On the picket line: 'This strike is for pupils too'

time:2023-06-02 12:37:30 source:CNN (Cable News Network)

Teachers across Northern Ireland are taking part in a strike that has led to the closure of most schools.

Members of all five teaching unions are on the picket line.

They told BBC Northern Ireland that they had no choice but to take industrial action.

They highlighted the difference in pay between Northern Ireland and the rest of the UK and warned that teachers could leave if conditions do not improve.

About 30 people joined the picket line outside St Brigid's College on the Glengalliagh Road in Londonderry.

Christopher Sandy has been a teacher for more than 15 years and says morale in the school is at "an all-time low".

"No-one wants to do this, but we haven't had a serious pay increase in over 10 years, since about 2011," he told BBC NI's North West Today.

"There are teachers in the school who, by the time they pay their childcare, increases in inflation with food, oil and everything else - there is nothing left at the end of the month out of their wage.

"I have A-level classes and I had to reschedule their exam for today. I didn't want to do that but enough is enough, we have to draw a line in the sand.

"I got into teaching because I loved it, but the profession is being diminished and it's about time we are recognised," he said.

Mr Sandy says teachers just across the border in the Republic of Ireland are on substantially better wages than those in Northern Ireland.

The only reason he remains a teacher in Northern Ireland is because he is "a local lad and a proud Derry man", he adds.

He wants to give back to his local community that he loves, but says the pressures teachers are under are "ridiculous and the pay does not reflect that".

Sally Rees, a teacher at Enniskillen Royal School and a member of NASUWT, says the strike is also about helping young people coming into the teaching profession.

"It is a vocation, but they deserve to be paid properly," she says.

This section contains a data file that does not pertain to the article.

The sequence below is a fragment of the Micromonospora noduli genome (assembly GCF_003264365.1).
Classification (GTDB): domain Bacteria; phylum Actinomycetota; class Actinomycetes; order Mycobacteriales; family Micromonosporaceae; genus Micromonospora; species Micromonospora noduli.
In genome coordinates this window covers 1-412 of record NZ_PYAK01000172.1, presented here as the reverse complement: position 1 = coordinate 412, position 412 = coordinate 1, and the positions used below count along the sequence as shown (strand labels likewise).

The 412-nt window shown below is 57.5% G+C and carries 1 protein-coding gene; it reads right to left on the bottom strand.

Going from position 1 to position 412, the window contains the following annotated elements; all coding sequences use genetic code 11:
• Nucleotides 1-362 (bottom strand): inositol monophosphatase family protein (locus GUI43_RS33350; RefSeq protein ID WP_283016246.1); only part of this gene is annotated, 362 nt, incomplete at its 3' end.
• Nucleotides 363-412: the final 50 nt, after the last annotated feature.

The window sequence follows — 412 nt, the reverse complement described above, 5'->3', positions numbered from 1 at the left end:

"They are starting here on £24,000 - if they were in Scotland they'd be starting on £32,000, so there is no parity."

"I've been teaching for 26 years and what we've seen is a real increase in workload and class sizes and on the pressure to communicate day and night with our pupils," she says.

"The cost of living is soaring and our wages are plummeting."

She said the political situation in Northern Ireland was frustrating too.

Noreen Kelly from St Dallan's Primary School, Warrenpoint says the strike is "a last resort to demand an annual cost-of-living increase".

"No teacher here wants to be on strike," adds Ms Kelly, a member of the Irish National Teachers' Organisation (INTO).

"We want to make the message very clear. Our action is not against our parents or children. Our action is for our children.

"We must be valued, respected and remunerated and our education system adequately funded."

She said the teachers were on strike for the sake of their pupils also.

"The cuts that are happening in our education system - we have to take a stand.

"In the absence of our elected representatives in our devolved government taking action, we are being forced today to take this action.

We don't want to be doing this and it is a shameful disgrace that we are in this position today."​

Recommended content